Research at the Leibniz Institute of Plant Biochemistry (IPB) focuses on the chemical diversity, the biosynthesis, the biological roles, and the mechanisms of action of plant and fungal natural products, with an emphasis on specialized metabolites and signaling molecules. Our aim is to develop a comprehensive molecular understanding of the adaptive and developmental processes which plants evolved as a consequence of their dynamic interaction with the environment. The resulting changes in gene expression and phenotype are analyzed in interdisciplinary approaches at the genome, proteome, and foremost at the metabolome level. The knowledge gained paves the way to a plant-based bioeconomy: it facilitates sustainable crop production, innovative biotechnology and drug development to improve the nutrition and health of humans, animals and plants.
As a consequence of their sessile lifestyle, plants evolved to become masters of resilience which implement unique adaptive strategies for survival and success. The rich biodiversity within the plant kingdom is echoed by the enormous chemical diversity of plant natural products. The species-specific complement of natural compounds changes dynamically in its complexity during the life cycle of plants and their perpetual interactions with the unpredictable environment. Plants respond to local challenges or opportunities with directional organ growth for stress evasion or habitat exploration. More importantly, plants adjust their central and peripheral metabolism to synthesize an arsenal of bioactive chemicals for self-defense against pathogens and herbivores, for efficient communication with other organisms, or for facilitating access to external resources. Plant responses to environmental challenges are governed by multiple and highly complex information processing networks and are realized at the cellular and organismic level. Therefore, knowledge of the structure, synthesis, function, and modes of action of biologically active metabolites and intermediates, as well as of regulatory proteins and nucleic acids, will be essential for a comprehensive understanding of the biodiversity of plants and their sophisticated adaptive processes. The knowledge gained will enable novel approaches to sustainable production of value-added crops, innovative biotechnology and drug development, and will thus advance a plant-based bioeconomy.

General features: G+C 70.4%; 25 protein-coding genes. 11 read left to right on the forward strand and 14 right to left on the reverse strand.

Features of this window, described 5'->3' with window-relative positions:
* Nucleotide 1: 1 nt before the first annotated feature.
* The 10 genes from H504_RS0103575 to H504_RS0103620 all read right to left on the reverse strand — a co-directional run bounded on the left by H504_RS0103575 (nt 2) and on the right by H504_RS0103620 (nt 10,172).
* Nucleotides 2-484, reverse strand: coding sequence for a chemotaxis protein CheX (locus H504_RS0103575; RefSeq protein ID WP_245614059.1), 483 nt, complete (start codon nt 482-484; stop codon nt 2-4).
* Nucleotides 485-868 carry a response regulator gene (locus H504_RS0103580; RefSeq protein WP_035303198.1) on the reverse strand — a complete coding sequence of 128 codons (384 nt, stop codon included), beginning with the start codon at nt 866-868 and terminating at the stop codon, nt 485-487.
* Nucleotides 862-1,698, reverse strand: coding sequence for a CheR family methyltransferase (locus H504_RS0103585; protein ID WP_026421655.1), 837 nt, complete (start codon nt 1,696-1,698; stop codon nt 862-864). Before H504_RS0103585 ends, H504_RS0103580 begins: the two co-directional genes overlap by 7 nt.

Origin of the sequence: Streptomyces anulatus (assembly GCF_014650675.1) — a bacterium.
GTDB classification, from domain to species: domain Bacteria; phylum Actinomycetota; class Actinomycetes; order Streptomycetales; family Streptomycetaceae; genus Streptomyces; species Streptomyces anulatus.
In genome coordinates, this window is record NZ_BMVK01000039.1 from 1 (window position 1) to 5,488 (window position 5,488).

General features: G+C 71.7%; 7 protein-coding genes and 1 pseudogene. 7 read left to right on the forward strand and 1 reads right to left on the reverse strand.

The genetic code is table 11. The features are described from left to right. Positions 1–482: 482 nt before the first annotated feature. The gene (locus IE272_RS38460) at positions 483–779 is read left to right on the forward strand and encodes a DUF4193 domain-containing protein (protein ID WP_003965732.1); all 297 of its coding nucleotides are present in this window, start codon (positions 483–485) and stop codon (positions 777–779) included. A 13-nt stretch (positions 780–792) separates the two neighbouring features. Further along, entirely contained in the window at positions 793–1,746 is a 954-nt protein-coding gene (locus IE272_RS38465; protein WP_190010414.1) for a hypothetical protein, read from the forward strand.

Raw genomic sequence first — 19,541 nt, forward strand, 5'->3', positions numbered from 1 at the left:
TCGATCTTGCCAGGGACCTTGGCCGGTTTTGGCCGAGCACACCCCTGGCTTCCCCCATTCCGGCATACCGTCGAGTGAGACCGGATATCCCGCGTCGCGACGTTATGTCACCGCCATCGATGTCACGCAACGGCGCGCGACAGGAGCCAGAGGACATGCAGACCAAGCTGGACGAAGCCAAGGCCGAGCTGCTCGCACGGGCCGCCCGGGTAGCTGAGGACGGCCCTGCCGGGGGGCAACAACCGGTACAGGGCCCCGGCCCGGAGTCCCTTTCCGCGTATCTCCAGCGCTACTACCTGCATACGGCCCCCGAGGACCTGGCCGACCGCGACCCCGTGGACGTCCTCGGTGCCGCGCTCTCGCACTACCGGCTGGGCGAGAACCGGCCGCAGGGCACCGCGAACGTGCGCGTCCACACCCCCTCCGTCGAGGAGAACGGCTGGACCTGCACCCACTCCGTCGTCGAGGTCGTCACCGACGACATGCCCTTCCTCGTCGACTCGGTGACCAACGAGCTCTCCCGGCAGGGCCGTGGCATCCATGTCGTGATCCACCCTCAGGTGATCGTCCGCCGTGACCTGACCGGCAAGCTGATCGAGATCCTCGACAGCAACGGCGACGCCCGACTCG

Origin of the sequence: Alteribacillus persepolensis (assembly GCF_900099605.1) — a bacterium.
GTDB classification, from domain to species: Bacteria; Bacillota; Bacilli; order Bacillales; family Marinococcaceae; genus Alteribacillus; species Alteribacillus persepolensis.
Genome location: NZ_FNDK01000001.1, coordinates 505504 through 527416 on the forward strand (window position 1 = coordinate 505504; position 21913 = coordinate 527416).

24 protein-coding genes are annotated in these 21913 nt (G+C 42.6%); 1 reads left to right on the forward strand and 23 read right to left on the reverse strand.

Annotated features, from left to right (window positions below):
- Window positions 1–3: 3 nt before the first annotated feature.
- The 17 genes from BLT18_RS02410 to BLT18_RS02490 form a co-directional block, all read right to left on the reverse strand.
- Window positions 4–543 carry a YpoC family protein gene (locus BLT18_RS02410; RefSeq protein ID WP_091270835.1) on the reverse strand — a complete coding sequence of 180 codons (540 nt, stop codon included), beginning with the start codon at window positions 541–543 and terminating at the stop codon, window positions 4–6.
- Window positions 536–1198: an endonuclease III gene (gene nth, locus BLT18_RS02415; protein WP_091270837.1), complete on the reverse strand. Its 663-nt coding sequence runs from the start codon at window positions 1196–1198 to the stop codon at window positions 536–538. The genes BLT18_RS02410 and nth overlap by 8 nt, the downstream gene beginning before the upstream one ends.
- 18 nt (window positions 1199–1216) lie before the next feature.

The Leibniz Institute of Plant Biochemistry (IPB) vigorously pursues its research mission, which proves of outmost societal importance in the face of global change, by merging and focusing its unique assembly of chemical and biological research competencies. The IPB addresses in interdisciplinary approaches and close thematic collaborations relevant questions and important problems in natural product chemistry, metabolism and protein biochemistry, cell and plant biology, as well as in synthetic biology and biotechnology. IPB activities are supported by jointly established technology platforms, databases, and a key set of research expertise.
Strategic themes of interdisciplinary research and cooperation at the IPB are the following topics:
New insights into of fungal and plant-based drugs and their application (isolation, analytics, metabolomics, synthesis, chemoinformatics, chemical properties, biological effects, target identification and proteom-based methods).
Understanding the regulation of environmental adaptation processes at the molecular, metabolic, cellular and organismic level for the reprogramming of plant metabolism and plant development. Focus on relevant biotic and abiotic parameters, plant hormones and chemical mediators, regulatory proteins and nucleic acids, as well as associated signal processing modules.
Decoding of molecular recognition, signal processing and defense reactions in organismic interactions between plants, pathogens, symbionts and endophytes. Focus on chemical communication with the microbiome in the rhizosphere and phyllosphere.
Biosynthesis, regulation and design of metabolic pathways. Biocatalysis, metabolic engineering and synthetic biology open up new avenues for the production of valuable natural products and their derivatives on the basis of natural or rationally designed biosynthetic pathways.